And most importantly – the reason for this adventure was to celebrate our anniversary. We always try and go away for our wedding anniversary and most of these trips away have been camping – with a few cottages thrown in for good measure/warmth. (Next year might be a cottage!) Happy Anniversary to Paul – 8 years married and he still loves me (so I tell him) and still makes me laugh. J
We celebrated Paul’s birthday this year with a lovely little trip to the Cotswolds. We set off on Friday morning heading for Cirencester and arrived at lunch time – perfect timing to sample the delights of the food market that was occupying the town square. After food, we had a wander around the streets and through the park. Cirencester is charming and well worth a visit – an afternoon well spent.
From Cirencester we headed south just a few miles to South Cerney and our cottage, Filly island. We were greeted by the cottage owner, Mouse, who was filled with lots of great advice about what to do and where to eat while we stayed. There was also a lovely hamper full of goodies for us to indulge in during our stay including a fresh loaf of gorgeous buttery bread. Filly Island used to be the barn where the cart was stored but it is now a stylish cottage for 2 (actually 2+1 – in the form of our furry baby Stella of course)! It suited us well for the 3 nights we spent there (although note to self for next time – 3 nights was too short!)… It was filled with quirky, unique touches such as the kitchen cupboards which were converted from the old barn door, the tennis racket converted to a mirror/key rack and the bath tub found in a bush and lovingly restored. I particularly liked the markings on the bedroom door recording the name and heights of the doggy visitors – Stella’s name was added to the collection. It was great to have this space to cosy up into each evening – the fire made it super snug.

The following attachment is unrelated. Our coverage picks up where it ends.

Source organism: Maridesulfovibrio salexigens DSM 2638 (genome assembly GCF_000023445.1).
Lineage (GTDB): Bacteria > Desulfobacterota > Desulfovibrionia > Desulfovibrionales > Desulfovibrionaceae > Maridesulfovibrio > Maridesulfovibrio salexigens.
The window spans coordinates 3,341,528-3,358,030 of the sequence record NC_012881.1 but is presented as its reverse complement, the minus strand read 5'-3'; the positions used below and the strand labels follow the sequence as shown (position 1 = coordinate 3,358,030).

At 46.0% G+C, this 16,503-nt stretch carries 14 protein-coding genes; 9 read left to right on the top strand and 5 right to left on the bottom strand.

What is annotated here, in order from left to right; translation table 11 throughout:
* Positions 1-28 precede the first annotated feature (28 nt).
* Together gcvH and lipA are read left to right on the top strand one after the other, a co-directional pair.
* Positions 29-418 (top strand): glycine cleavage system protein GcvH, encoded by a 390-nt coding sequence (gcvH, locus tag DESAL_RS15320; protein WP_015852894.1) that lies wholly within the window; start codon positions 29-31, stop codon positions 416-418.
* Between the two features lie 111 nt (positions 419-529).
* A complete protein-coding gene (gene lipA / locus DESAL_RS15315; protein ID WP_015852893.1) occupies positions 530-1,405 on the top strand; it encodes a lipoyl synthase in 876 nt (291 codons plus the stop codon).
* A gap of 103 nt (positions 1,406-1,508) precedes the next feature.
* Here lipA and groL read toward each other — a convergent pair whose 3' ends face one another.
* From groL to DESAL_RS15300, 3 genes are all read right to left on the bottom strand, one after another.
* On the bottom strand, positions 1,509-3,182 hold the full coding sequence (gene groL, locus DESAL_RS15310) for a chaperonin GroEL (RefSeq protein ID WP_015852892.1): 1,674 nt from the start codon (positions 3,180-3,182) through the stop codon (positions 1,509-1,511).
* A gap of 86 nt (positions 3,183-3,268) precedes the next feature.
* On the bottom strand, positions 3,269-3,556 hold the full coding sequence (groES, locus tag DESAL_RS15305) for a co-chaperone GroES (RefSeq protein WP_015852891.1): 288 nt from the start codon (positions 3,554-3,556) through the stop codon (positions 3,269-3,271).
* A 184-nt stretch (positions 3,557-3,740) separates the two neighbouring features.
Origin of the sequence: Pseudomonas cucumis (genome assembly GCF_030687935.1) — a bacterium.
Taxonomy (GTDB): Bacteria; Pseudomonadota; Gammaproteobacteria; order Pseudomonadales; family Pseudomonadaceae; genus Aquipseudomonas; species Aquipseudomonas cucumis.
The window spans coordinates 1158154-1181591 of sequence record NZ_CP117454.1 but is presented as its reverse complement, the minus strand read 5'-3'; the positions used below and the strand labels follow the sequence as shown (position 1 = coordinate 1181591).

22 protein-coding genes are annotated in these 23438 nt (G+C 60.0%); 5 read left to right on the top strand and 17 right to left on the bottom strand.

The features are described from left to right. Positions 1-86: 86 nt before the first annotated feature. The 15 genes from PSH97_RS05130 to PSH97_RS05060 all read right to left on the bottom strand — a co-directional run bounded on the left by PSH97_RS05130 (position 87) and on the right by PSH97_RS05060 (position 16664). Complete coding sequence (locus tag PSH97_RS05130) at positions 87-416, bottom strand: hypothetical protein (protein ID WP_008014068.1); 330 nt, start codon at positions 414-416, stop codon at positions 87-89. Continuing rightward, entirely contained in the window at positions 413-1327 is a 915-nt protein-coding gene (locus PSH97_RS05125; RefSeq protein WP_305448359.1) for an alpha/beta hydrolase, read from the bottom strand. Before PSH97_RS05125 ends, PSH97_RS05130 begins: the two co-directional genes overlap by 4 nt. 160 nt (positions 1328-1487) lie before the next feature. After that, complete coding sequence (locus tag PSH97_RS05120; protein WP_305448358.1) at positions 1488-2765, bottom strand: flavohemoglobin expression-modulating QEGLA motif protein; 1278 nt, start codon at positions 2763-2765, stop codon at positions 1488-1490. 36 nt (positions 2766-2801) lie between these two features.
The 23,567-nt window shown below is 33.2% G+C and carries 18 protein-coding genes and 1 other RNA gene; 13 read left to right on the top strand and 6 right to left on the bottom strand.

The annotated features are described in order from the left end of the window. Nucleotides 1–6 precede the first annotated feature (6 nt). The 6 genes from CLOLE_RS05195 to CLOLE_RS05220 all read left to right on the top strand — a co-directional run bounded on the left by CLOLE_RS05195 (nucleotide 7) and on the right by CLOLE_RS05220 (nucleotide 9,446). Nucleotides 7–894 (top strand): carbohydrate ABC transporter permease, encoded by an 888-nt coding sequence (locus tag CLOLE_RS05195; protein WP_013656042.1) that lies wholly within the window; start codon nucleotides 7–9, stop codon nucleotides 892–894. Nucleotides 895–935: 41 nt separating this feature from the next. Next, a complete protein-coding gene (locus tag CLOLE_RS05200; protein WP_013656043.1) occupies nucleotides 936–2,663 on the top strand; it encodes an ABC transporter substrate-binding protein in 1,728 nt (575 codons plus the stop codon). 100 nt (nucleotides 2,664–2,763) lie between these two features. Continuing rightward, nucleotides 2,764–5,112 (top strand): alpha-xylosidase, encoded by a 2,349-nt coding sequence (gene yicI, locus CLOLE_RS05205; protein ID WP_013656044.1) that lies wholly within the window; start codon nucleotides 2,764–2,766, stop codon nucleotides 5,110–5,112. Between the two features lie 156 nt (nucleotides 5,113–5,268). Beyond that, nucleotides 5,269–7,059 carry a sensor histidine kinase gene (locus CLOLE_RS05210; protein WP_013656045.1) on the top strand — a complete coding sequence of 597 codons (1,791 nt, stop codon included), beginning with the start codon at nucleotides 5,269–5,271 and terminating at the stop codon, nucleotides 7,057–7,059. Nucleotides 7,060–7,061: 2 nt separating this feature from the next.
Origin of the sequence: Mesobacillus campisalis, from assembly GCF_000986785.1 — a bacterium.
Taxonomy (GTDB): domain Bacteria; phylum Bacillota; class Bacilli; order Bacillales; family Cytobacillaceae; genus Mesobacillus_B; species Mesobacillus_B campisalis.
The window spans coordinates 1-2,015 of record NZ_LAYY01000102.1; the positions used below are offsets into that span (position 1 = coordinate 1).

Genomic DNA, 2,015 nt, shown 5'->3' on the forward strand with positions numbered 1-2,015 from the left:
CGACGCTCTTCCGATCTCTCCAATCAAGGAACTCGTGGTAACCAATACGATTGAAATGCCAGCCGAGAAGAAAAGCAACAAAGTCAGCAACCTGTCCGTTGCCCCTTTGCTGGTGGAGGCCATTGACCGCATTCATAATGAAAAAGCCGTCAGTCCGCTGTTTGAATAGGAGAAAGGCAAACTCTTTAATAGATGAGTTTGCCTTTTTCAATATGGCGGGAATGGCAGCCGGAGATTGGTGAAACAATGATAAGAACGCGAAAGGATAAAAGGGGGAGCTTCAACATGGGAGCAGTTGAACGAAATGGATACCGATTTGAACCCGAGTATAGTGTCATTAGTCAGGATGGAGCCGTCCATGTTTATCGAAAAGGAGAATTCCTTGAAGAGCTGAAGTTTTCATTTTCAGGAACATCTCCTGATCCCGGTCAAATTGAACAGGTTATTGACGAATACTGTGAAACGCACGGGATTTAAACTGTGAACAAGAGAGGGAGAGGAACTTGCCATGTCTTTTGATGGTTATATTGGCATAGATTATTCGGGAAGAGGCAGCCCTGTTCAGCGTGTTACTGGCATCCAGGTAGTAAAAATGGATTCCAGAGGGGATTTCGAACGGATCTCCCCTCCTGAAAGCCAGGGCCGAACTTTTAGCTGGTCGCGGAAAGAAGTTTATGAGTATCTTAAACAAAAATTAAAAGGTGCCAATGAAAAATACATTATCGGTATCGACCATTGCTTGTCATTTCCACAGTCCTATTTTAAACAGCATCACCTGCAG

On Saturday we drove to nearby Kemble and took the train from there to Stroud. The farmer’s market in Stroud was really good – lots of choice spread around the town centre. It was a shame the weather was not playing but some of the market was undercover so those bits got more of our attention! After stocking up at the market, we walked back in the direction of the car – 14 miles mostly along canal footpaths and disused canal footpaths. It was very muddy underfoot in places and rained on and off throughout the day. So the tartiflette pie that we’d bought at the farmer’s market warmed us up and was a really nice treat dinner. This was washed down by birthday cake… made by the fair hands of Emma’s Cupcakery. I really love this lady’s creative cakes.
On Sunday the weather was much nicer so we took another wander… this time from the cottage to the nearby Cotswold Water Park . There are more than 150 lakes created by the mining of limestone. The lakes filled in naturally after work on the mines stopped in the early 1970s. It was still pretty muddy under foot (and under paw for that matter) but the camera saw a little more action on day two.
On Monday morning we said good-bye to South Cerney and Filly Island and set off for Bibury – a Cotswold village recommended to us by Mouse – to see Arlington Row. This is a row of cottages originally built in 1380 by the monks to store wool. The building was converted into cottages for weavers in the seventeenth century. I guess it’s one of the most photographed Cotswold scenes and is depicted on the inside cover of all United Kingdom passports. Cool, hey?
From Bibury we started our journey north. We had a lovely stop in Ludlow for a wander around the town and market before finishing off the last leg of the journey home. So it was another successful birthday pilgrimage to explore a part of the world we’ve not visited and, most importantly, spend some quality time together – just the three of us.